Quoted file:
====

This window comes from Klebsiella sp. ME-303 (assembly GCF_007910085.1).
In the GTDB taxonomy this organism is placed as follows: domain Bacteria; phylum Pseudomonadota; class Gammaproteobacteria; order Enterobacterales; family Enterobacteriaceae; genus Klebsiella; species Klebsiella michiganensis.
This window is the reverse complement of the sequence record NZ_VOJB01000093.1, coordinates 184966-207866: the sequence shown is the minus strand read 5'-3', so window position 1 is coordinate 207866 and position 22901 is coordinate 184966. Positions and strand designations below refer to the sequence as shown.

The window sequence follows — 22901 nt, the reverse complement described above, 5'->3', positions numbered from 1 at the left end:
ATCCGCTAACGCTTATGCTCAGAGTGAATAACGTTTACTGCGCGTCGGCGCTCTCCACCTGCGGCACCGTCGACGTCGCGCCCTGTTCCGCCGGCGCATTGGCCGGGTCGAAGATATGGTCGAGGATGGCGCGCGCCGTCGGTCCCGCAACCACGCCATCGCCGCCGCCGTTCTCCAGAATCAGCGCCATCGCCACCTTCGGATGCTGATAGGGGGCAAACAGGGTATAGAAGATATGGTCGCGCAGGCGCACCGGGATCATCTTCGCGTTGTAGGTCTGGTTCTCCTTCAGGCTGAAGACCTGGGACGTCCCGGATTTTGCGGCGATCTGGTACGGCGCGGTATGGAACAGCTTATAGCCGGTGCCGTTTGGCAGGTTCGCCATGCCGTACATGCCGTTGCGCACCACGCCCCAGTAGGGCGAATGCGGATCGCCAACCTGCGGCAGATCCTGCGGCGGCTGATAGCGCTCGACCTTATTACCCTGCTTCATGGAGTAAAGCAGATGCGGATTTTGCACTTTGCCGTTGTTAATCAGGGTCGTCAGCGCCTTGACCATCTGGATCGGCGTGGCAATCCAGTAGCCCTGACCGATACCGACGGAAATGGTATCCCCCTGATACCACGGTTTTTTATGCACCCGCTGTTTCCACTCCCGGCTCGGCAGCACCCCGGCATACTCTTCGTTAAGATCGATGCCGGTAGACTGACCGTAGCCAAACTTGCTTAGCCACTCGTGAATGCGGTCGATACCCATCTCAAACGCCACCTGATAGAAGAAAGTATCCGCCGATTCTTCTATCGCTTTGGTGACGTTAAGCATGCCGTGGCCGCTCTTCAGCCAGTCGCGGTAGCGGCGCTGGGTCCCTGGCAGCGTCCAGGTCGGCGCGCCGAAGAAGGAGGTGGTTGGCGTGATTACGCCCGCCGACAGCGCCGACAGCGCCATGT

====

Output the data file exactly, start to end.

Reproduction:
This window comes from Klebsiella sp. ME-303 (assembly GCF_007910085.1).
In the GTDB taxonomy this organism is placed as follows: domain Bacteria; phylum Pseudomonadota; class Gammaproteobacteria; order Enterobacterales; family Enterobacteriaceae; genus Klebsiella; species Klebsiella michiganensis.
This window is the reverse complement of the sequence record NZ_VOJB01000093.1, coordinates 184966-207866: the sequence shown is the minus strand read 5'-3', so window position 1 is coordinate 207866 and position 22901 is coordinate 184966. Positions and strand designations below refer to the sequence as shown.

The window sequence follows — 22901 nt, the reverse complement described above, 5'->3', positions numbered from 1 at the left end:
ATCCGCTAACGCTTATGCTCAGAGTGAATAACGTTTACTGCGCGTCGGCGCTCTCCACCTGCGGCACCGTCGACGTCGCGCCCTGTTCCGCCGGCGCATTGGCCGGGTCGAAGATATGGTCGAGGATGGCGCGCGCCGTCGGTCCCGCAACCACGCCATCGCCGCCGCCGTTCTCCAGAATCAGCGCCATCGCCACCTTCGGATGCTGATAGGGGGCAAACAGGGTATAGAAGATATGGTCGCGCAGGCGCACCGGGATCATCTTCGCGTTGTAGGTCTGGTTCTCCTTCAGGCTGAAGACCTGGGACGTCCCGGATTTTGCGGCGATCTGGTACGGCGCGGTATGGAACAGCTTATAGCCGGTGCCGTTTGGCAGGTTCGCCATGCCGTACATGCCGTTGCGCACCACGCCCCAGTAGGGCGAATGCGGATCGCCAACCTGCGGCAGATCCTGCGGCGGCTGATAGCGCTCGACCTTATTACCCTGCTTCATGGAGTAAAGCAGATGCGGATTTTGCACTTTGCCGTTGTTAATCAGGGTCGTCAGCGCCTTGACCATCTGGATCGGCGTGGCAATCCAGTAGCCCTGACCGATACCGACGGAAATGGTATCCCCCTGATACCACGGTTTTTTATGCACCCGCTGTTTCCACTCCCGGCTCGGCAGCACCCCGGCATACTCTTCGTTAAGATCGATGCCGGTAGACTGACCGTAGCCAAACTTGCTTAGCCACTCGTGAATGCGGTCGATACCCATCTCAAACGCCACCTGATAGAAGAAAGTATCCGCCGATTCTTCTATCGCTTTGGTGACGTTAAGCATGCCGTGGCCGCTCTTCAGCCAGTCGCGGTAGCGGCGCTGGGTCCCTGGCAGCGTCCAGGTCGGCGCGCCGAAGAAGGAGGTGGTTGGCGTGATTACGCCCGCCGACAGCGCCGACAGCGCCATGT